Your new CSA score (hopefully without wrinkles)
November 21, 2018
The FMCSA’s new CSA (Compliance, Safety, Accountability) scoring system will forgive you for a little bad luck or a few failures in a particular area – maintenance, for example. But if you mess up in multiple areas – say maintenance, hours of service, and unsafe driving – you’re in trouble.
That new system is based on IRT (Item Response Theory), which is used in, but not restricted to, testing and statistics. It will replace SMS (Safety Measurement System) that currently drives CSA results. The change will happen in September 2019 if all goes according to plan.
We’re not supposed to know this since the FMCSA has not officially announced any changes. But information revealed in industry forums, symposiums, public documents and trade articles tells the story. Could the official announcement when it comes tell a different story? Sure. But it isn’t likely.
The new IRT scoring system is supposed to kick in next year. In fact, the FMCSA is running IRT alongside SMS, the old system, now. They want to iron out as many wrinkles as possible before going live. But everybody, including the FMCSA, understands no matter how good the rollout is, there will be more wrinkles. Maybe lots of wrinkles. Wrinkles in SMS are what caused this change in the first place.
Problems plagued CSA
CSA launched in 2010 with high hopes. OOIDA was skeptical, but the ATA was happy with it. That didn’t last long. In short order, as CSA results became available, its shortcomings were obvious. Drivers hated the fact that any accident would count against you even if you weren’t at fault. So would any citation, even if you were found innocent. Carriers didn’t like the percentile ratings that showed scores in comparison with other carriers. They could be perceived as less safe than they actually were.
But most of all, carriers disliked the SMS that could arrive at bad conclusions. How bad?
In one infamous case, the research arm of the ATA, the American Transportation Research Institute, found a negative relationship in the scoring between two categories, driver fitness on one hand and controlled substances and alcohol on the other.
“They’re negatively correlated,” Steve Bryan, executive vice president and general manager of Greenwood Village, Colo.-based SambaSafety, told Fleet Owner magazine. “If you followed that logic, you should drink and smoke dope and get behind the wheel of a truck.”
Among other things, Byran’s company develops software that mimics the CSA scoring system – whatever it is – so its carrier customers can track CSA scores in-house. Bryan is a longtime critic of SMS and, as of now at least, a booster of the new IRT system.
The industry appealed to FMCSA to make changes in the SMS system. But FMCSA held firm. Apart from some insignificant tweaks, no changes.
But in 2015, Congress got involved. As part of a larger transportation bill, lawmakers forbid FMCSA from publishing some CSA material on its website, including percentile ratings. They ordered a review of CSA by the National Academy of Sciences. NAS made a number of findings and recommendations. In a report issued in June of 2017, NAS said CSA was pretty much OK except for SMS. They recommended replacing it with IRT. A follow-up report by the NAS in June of this year said the project to do just that was on track.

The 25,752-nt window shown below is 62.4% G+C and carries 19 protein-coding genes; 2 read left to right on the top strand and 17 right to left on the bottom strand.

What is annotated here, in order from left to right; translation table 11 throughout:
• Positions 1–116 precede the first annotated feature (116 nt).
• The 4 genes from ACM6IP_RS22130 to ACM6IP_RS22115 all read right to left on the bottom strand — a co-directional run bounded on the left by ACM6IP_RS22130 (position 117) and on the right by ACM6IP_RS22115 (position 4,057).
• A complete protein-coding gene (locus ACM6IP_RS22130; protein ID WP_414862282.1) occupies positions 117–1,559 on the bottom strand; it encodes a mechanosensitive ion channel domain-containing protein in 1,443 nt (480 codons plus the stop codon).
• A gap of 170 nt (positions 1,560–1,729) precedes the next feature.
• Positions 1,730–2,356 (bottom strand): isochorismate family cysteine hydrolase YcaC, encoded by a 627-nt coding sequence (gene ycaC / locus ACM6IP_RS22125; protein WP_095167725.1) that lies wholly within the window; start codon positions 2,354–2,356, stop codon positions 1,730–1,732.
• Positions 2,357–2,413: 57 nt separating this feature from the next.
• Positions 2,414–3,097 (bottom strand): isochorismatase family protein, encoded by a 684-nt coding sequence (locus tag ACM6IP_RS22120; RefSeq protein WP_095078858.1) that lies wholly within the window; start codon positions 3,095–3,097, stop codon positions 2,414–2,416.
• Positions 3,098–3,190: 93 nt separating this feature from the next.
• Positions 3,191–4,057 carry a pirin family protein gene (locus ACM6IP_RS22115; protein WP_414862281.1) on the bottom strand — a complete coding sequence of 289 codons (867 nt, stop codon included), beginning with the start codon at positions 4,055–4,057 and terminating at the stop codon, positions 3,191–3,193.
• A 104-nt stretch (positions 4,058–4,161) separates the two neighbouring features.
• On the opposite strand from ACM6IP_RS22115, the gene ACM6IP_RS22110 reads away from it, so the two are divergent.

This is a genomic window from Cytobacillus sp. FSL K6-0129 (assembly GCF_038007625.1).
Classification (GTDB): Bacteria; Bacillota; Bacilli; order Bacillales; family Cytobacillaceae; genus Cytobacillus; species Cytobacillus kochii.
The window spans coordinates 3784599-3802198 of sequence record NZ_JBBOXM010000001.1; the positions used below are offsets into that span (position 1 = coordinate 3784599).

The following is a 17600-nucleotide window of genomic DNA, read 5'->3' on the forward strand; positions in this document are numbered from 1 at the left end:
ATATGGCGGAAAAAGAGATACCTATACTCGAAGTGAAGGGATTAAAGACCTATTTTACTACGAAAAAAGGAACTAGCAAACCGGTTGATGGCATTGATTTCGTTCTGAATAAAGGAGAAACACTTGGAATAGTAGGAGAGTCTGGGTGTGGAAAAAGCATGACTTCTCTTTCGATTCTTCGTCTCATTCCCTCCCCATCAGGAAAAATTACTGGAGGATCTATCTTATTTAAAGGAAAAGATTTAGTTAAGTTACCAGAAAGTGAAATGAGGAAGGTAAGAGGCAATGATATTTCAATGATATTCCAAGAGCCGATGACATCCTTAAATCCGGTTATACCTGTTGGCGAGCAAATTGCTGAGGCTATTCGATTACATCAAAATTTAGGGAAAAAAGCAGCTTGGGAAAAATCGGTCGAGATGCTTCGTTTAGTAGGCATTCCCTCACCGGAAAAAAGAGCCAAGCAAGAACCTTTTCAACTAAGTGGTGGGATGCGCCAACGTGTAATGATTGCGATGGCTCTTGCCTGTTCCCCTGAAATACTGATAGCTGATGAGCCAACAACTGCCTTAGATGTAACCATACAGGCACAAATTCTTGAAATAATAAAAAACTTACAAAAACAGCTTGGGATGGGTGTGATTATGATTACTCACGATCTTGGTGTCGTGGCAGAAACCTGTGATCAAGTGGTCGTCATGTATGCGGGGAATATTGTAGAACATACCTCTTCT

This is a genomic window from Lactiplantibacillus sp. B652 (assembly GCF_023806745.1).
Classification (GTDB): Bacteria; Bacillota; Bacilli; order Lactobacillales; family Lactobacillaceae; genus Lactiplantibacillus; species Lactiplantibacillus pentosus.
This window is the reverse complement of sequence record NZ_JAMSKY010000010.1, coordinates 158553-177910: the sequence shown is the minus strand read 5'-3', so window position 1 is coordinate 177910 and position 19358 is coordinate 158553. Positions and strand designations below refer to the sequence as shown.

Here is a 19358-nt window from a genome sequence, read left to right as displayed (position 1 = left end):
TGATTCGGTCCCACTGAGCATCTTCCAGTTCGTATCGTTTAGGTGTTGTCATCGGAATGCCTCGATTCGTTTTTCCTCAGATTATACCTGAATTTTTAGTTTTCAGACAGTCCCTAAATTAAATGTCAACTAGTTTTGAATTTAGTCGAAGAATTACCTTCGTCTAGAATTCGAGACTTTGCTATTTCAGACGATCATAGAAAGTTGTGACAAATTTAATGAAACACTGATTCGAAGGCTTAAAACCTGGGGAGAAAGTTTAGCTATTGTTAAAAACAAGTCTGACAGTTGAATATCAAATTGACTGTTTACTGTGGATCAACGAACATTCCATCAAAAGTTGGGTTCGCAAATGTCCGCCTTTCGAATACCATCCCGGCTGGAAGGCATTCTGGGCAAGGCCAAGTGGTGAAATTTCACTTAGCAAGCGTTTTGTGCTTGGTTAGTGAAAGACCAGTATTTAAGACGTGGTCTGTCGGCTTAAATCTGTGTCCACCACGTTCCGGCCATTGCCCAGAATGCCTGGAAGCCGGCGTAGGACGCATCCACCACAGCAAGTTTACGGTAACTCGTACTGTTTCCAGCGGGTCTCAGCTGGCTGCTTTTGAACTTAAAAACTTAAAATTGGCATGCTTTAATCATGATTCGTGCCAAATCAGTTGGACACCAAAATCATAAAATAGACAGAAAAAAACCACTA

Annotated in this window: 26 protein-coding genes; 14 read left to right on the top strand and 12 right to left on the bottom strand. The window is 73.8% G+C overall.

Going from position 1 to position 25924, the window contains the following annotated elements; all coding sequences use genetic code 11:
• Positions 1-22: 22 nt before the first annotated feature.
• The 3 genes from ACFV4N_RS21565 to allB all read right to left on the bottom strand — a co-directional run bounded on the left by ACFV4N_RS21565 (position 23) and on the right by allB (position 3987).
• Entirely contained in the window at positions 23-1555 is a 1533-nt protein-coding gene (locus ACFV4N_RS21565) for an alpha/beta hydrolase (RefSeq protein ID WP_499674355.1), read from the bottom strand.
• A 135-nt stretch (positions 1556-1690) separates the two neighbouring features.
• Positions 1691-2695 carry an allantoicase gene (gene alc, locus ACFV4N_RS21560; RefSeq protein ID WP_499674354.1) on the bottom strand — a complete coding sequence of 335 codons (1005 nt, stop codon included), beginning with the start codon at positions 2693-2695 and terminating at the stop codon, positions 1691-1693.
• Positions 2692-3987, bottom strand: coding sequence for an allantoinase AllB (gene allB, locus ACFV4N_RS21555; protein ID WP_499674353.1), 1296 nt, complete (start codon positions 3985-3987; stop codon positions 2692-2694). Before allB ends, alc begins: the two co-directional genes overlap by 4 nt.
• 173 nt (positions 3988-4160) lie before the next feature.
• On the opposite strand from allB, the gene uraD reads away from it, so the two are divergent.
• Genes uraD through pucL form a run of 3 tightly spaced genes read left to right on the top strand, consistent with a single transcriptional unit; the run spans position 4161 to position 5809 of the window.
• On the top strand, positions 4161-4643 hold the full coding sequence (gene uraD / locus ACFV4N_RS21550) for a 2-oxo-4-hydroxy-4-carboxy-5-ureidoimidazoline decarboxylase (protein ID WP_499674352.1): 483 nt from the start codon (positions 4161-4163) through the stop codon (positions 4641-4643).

So what does all this mean?
According to some, when the retooled CSA kicks in the hated percentile ratings will be gone. That would be a good thing, though according to NAS documents it is not a done deal. Another good thing: the new CSA will correct for the differences in state enforcement levels. Good carriers in tough enforcement environments won’t find themselves rated below less safe carriers in more easy-going areas. The NAS also recommended that the CSA correct for the risks of weather in some regions – snow in the Northwest, for example. Again, these are not verified facts.
Otherwise, there will be little obvious change. CSA will continue to evaluate carriers in the seven categories referred to as BASIC (Behavior Analysis and Safety Improvement Categories) criteria. Those categories are unsafe driving, crash indicator, HOS compliance, vehicle maintenance, controlled substances/alcohol, hazardous materials compliance, and driver fitness.
A bad CSA score (low is good, high is bad) will still mean an intervention of the part of FMCSA. An intervention can be anything from a warning letter to a full-blown audit. No change there.
But the basic focus of CSA will change. Rather than predicting the likelihood of accidents, IRT is intended to work toward prevention – a subtle distinction with not-so-subtle effects. CSA will focus on what is being referred to as the “culture” of a carrier.
Is their confidence in the new plan?
However, faith in that magical math is flagging. The Owner-Operator Independent Drivers Association has been quick to point out that the entire basis of CSA has been focused on compliance. With hundreds of regulations captured within the system, that is not likely to change. So while scores and rankings may reflect fondly on compliance-driven operations and their safety “cultures,” the endgame question on identifying crash risk remains to be seen.
I really think “attitude” is a better word. FMCSA wants you to be thinking about safety all the time in all aspects of your work and business. Maybe the best word is “common sense.” OK, that’s two words, but hasn’t full-time safety been the best practice all along?